Henderson returns, feels natural

On Dec. 6, E.J. Henderson suffered a gruesome fractured femur. Instantly, it was season-ending and potentially career-threatening. But Henderson has attacked the rehabilitation and made his 2010 practice debut Friday. He talked about his mental and physical state and his return to action.

E.J. Henderson is confident he will be ready to start the regular season, just like he was confident he would be ready to practice by the start of training camp.

In June, Henderson predicted his return to the training-camp practice fields when he said he would be "ready to rock." On Friday, he looked as steady as a rock during the Vikings' initial practice.

The middle linebacker was back in his natural element – in the middle of the quick-moving action, calling out the defensive checks and running to the ball. The Vikings' first practice of training camp didn't involve pads, so that part of Henderson's comeback from a fractured femur suffered against the Arizona Cardinals in December is still an unknown.

Vikings coach Brad Childress said Henderson "doesn't need to be in a whole lot of knock-down, drag-outs to start with." But, as far as his return for the first practice of training camp, Friday had to be considered a success.

"These are drills I've been doing. These are guys I've been playing with a long time. I've been playing football for a long time. It's a matter of getting back out there, getting my sea legs with me and getting back in running shape," Henderson said after practice.

"I know I can start the regular season right now. It's a matter of just building it up, getting to that level, not going out there too soar – just not do too much too soon. I think that's the method we're going to take right now."

That was the plan, anyway. Vikings coach Brad Childress said before practice that Henderson would start with the individual drills and work his way into seven-on-seven drills and then into more full-team work. Little did we know that most all of that would be accomplished in the initial hour-plus practice of training camp.

"Between the medical people and the trainer and the athlete, once they tell you that things are good, then it's time to progress. He's healed, and he's healed well with a titanium rod in there. That leg may be stronger than the other leg," Childress said. "He feels like, and we feel like, he's lifted enough weights and run enough straight-line conditioning. … He did all of the offseason conditioning manual that we sent home with our guys. He did every rep in that thing, so logically the next step is to get him out there and do some football type of movements."

So there he was in the middle of the action with the first-team defense during seven-on-seven drills and splitting time with Jasper Brinkley on the first-team defense throughout the practice.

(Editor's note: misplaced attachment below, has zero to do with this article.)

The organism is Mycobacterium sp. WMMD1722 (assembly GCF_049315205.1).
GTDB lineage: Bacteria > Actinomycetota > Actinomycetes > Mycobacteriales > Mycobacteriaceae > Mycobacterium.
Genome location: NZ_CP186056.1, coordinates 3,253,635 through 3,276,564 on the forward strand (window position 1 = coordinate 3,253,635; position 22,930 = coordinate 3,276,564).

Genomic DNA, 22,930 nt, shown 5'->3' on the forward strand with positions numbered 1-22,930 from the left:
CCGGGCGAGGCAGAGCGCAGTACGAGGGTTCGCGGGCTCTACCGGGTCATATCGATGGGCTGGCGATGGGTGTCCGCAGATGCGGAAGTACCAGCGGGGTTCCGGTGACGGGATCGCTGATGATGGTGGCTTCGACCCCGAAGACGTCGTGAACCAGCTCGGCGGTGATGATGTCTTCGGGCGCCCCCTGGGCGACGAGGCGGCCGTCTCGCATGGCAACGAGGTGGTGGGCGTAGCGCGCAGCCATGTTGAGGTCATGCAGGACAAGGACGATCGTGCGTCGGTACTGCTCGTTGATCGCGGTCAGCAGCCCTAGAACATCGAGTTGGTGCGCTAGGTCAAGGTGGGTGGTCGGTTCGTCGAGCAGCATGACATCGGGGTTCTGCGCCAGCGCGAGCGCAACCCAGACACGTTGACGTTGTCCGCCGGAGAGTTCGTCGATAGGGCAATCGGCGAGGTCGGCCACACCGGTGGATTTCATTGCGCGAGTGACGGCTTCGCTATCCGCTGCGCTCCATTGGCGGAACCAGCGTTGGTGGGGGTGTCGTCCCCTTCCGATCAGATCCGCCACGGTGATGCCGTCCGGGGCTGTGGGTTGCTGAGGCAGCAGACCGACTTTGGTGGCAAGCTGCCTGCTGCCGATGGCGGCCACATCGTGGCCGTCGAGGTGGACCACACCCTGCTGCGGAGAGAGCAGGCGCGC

From the outset, Henderson has attacked the injury and rehabilitation with a determination to return to action.

"From the first day he told me, ‘I'm going to change the protocol with the way this injury is rehabilitated.' I thought, wow, there is a mouthful," Childress said. "He has his jaw locked right from the beginning. Obviously it is a painful injury. He has been religious about his rehab, almost to the point where you have to hold him back. We will continue to hold him back until he gets out there and does football type of movements. He is right where he needs to be at with his complete health. To say that he is going to go out there and play professional football, that is what he has on his mind."

Henderson said he only noticed the injury when he was warming it up. His bigger concern seems to be conditioning himself back into football shape, and he is trying not to concern himself with the injury suffered on Dec. 6.

"I think football is so fast you don't really have time to be intrepid or scared or to think about maybe a hit to the leg or something coming like that," Henderson said. "It happens so fast that if you want to be the player that you want to be, you've got to be aggressive. You've got to put that out of your mind."

Unfortunately for him, he has had more than his fair share of practice at putting past injuries out of his mind and moving on. In 2008, he missed the final 12 games of the season with dislocated toes. In 2005, he had a high ankle sprain that caused him to miss only one game. In 2004, it was a knee injury that put him out of action for two games.

"It's been frustrating, but you just keep going and do the work that it takes to get back," he said. "I think that's what all professional athletes do. That's why they're at this level. Just do what you do to get back. Put in all the work that you can and see how the chips fall."

So far, they are falling in a big pot that has strong odds on him fulfilling his optimistic timeline. Friday was just the first step.

"It definitely felt natural. I've been playing for a long time, been playing middle linebacker for a long time. I know all of these guys, minus a couple of rookies," he said. "It's nothing new and it felt good to be back out there."

Tim Yotter is the publisher of Viking Update. Follow Viking Update on Twitter and discuss this story on our subscriber message board.

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